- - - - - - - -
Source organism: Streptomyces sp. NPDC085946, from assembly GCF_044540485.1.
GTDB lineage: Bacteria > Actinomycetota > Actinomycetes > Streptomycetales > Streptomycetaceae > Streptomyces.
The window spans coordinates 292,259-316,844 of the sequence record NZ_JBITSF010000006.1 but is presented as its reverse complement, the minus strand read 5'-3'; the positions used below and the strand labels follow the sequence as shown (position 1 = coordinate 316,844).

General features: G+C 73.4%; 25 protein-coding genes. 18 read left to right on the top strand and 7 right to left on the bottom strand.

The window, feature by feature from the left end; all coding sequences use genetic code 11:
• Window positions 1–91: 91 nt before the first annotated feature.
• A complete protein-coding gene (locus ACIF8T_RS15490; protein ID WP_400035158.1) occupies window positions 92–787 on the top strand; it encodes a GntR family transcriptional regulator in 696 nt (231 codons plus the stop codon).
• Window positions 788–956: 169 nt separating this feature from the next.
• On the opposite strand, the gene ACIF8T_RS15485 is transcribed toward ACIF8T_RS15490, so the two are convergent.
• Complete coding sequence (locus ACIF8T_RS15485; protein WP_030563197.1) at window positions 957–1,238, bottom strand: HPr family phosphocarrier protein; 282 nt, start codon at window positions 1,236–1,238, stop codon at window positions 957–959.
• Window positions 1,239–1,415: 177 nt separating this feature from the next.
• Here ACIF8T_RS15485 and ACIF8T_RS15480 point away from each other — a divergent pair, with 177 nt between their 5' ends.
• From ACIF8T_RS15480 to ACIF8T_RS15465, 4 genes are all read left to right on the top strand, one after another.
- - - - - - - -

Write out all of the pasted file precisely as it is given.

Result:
Source organism: Streptomyces sp. NPDC085946, from assembly GCF_044540485.1.
GTDB lineage: Bacteria > Actinomycetota > Actinomycetes > Streptomycetales > Streptomycetaceae > Streptomyces.
The window spans coordinates 292,259-316,844 of the sequence record NZ_JBITSF010000006.1 but is presented as its reverse complement, the minus strand read 5'-3'; the positions used below and the strand labels follow the sequence as shown (position 1 = coordinate 316,844).

General features: G+C 73.4%; 25 protein-coding genes. 18 read left to right on the top strand and 7 right to left on the bottom strand.

The window, feature by feature from the left end; all coding sequences use genetic code 11:
• Window positions 1–91: 91 nt before the first annotated feature.
• A complete protein-coding gene (locus ACIF8T_RS15490; protein ID WP_400035158.1) occupies window positions 92–787 on the top strand; it encodes a GntR family transcriptional regulator in 696 nt (231 codons plus the stop codon).
• Window positions 788–956: 169 nt separating this feature from the next.
• On the opposite strand, the gene ACIF8T_RS15485 is transcribed toward ACIF8T_RS15490, so the two are convergent.
• Complete coding sequence (locus ACIF8T_RS15485; protein WP_030563197.1) at window positions 957–1,238, bottom strand: HPr family phosphocarrier protein; 282 nt, start codon at window positions 1,236–1,238, stop codon at window positions 957–959.
• Window positions 1,239–1,415: 177 nt separating this feature from the next.
• Here ACIF8T_RS15485 and ACIF8T_RS15480 point away from each other — a divergent pair, with 177 nt between their 5' ends.
• From ACIF8T_RS15480 to ACIF8T_RS15465, 4 genes are all read left to right on the top strand, one after another.